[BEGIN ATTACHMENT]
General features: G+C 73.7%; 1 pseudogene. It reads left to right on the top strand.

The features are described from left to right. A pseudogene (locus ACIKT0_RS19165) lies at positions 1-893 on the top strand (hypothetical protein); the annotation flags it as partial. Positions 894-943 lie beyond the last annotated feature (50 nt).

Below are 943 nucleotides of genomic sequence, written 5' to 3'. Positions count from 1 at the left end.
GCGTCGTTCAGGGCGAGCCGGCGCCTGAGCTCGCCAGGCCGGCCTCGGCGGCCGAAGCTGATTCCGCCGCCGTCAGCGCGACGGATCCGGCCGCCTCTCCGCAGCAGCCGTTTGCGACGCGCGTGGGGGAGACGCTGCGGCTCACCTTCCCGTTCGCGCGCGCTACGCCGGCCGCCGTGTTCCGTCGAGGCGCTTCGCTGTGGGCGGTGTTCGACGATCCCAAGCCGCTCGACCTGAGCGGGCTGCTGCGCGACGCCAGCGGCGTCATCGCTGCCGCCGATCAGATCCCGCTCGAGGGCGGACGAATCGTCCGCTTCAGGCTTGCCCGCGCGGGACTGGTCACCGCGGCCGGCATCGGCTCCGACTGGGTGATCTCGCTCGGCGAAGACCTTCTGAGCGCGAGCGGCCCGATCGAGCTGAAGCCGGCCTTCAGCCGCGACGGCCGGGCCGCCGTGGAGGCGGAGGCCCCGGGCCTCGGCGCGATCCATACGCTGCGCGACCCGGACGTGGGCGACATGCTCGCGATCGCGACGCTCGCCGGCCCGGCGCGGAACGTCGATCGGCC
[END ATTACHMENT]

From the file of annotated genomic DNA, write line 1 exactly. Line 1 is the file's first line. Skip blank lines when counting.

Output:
General features: G+C 73.7%; 1 pseudogene. It reads left to right on the top strand.